Here in the Northwest we have gone between dry, warm periods and wet, warm periods. And it all has to do with the position of the persistent western ridge. Look at this schematic based on the upper level map I showed earlier. Nice ridge along the west coast. The arrows indicate the flow direction at this level and note the winds are parallel to the lines. West of the ridge axis there is moist southwesterly flow. If the ridge shifts a bit to the east or if its amplitude weakens a bit, the Northwest gets into the moist southwesterly flow--putting us into a wet, atmospheric river situation. Stronger ridge or positioned as shown below, we are warm and dry. California, located farther south, is far less likely to be hit by the moist, southwesterly flow and thus they are in a big drought.
You can see this effect on the precipitation at Seattle-Tacoma Airport the past 4 weeks (see below). Long period of no rain (big ridge) interrupted by shorter period of intense rain (atmospheric rivers on the western side of the ridge). The blue line is the average situation.
Could this contrasting pattern be caused by global warming?
Averaged over the U.S., the temperature departures from normal are about zero (warmer west, cooler east). There is no uniform warming going on--so it doesn't appear to be associated with a large scale global warming signal. Folks on the East Coast might be complaining about global cooling with record-breaking snow hitting the Northeast, particularly around Boston.
Some investigators have claimed this pattern of enhanced ridging in the west and stronger troughing in east is the result of global warming, but such causality is very unlikely. First, the papers claiming such a connection have been pretty much disproven, with serious faults in their methodology being shown. (Many of these papers were cited in newspapers and by politicians last year when the polar vortex was in vogue). Second, their is no long-term trend in such wave patterns, which one would expect if global warming was the culprit. Third, global warming simulations of the future climate under global warming do not indicate higher amplitudes of atmospheric waves. There are other reasons, but you get the picture. It is unlikely that global warming caused by increases in CO2 are causing this pattern.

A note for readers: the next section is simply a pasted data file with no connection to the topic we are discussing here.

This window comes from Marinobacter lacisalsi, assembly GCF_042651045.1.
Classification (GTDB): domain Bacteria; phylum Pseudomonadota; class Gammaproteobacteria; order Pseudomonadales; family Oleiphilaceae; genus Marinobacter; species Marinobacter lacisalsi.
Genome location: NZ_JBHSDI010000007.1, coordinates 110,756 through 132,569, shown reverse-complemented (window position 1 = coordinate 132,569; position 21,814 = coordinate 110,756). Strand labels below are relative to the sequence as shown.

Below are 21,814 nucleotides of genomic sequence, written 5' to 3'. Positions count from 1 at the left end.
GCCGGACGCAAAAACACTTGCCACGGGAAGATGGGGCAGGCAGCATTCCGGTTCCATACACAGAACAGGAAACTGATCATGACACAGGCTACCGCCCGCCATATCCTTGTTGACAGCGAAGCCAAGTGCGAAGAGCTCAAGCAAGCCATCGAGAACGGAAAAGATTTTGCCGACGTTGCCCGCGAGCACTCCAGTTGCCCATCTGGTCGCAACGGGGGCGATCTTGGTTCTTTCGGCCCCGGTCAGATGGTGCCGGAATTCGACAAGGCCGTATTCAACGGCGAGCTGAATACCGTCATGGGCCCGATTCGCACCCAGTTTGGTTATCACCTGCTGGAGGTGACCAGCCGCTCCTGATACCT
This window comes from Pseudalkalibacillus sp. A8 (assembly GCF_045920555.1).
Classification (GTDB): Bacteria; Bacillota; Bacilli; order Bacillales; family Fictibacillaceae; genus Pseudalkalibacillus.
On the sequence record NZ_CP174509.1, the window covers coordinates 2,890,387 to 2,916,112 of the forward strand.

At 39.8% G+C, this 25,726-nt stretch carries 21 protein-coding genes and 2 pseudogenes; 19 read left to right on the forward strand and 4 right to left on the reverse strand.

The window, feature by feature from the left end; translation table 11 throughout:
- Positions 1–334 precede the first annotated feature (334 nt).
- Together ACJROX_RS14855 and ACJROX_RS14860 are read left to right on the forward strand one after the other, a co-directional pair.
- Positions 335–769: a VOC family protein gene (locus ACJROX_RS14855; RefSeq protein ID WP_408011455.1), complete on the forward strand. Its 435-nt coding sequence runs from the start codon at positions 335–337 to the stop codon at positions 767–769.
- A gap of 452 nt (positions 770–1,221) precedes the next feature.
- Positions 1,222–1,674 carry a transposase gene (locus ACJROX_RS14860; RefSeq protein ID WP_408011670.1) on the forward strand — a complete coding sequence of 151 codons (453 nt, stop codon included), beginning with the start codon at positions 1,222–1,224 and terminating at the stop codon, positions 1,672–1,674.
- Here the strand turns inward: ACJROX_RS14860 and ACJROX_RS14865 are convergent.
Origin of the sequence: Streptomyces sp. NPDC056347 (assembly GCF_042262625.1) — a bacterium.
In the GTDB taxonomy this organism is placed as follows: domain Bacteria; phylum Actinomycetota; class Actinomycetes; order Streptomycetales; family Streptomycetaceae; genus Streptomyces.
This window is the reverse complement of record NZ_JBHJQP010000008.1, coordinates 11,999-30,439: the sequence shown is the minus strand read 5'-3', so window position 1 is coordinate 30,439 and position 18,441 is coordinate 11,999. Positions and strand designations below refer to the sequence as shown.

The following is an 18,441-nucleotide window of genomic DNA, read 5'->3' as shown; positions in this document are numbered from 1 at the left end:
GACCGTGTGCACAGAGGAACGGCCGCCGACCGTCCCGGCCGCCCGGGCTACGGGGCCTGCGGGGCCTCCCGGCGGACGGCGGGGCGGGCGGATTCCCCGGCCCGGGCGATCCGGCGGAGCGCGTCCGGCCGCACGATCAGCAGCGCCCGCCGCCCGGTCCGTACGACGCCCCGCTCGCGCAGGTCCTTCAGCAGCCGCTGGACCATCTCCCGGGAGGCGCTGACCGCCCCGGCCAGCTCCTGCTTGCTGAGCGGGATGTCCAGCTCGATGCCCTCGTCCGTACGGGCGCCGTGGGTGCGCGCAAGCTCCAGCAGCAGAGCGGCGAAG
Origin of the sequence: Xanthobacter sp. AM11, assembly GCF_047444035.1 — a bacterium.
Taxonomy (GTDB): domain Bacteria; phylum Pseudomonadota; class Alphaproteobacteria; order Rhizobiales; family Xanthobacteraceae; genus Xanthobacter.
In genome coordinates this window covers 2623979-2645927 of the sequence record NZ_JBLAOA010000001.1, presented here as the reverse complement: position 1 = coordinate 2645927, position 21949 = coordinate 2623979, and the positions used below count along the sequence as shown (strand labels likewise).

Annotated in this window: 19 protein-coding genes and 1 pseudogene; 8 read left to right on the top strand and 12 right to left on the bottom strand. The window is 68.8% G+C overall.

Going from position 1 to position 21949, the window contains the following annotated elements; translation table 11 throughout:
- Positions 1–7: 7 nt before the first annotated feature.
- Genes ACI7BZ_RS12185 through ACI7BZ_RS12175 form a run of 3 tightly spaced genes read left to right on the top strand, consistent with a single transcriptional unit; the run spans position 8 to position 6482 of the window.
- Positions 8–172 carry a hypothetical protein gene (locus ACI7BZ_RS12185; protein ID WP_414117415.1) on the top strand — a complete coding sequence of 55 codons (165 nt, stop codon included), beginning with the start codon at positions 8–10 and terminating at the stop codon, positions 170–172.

But what is the origin of this bizarre pattern of ridging in the west and troughing in the east? I will take that up in the next blog!
Interested in attending the big local weather workshop of the region? The Pacific Northwest Weather Workshop will be held in Seattle at the NOAA facility on February 27-28th. Everyone is invited and the majority of talks are accessible to laypeople. To attend you have to register or they won't let you in the gate. There will be a major session on the Oso landslide. There is a registration fee that covers refreshments and food, and special student pricing. If interested, check out this website.
Climate Change and the Pacific Northwest
I will be giving a provocative talk on this subject on March 11th at 7:30 PM Kane Hall on the UW campus in Seattle. Sponsored by local public radio station KPLU, tickets for this event can be secured at this web site.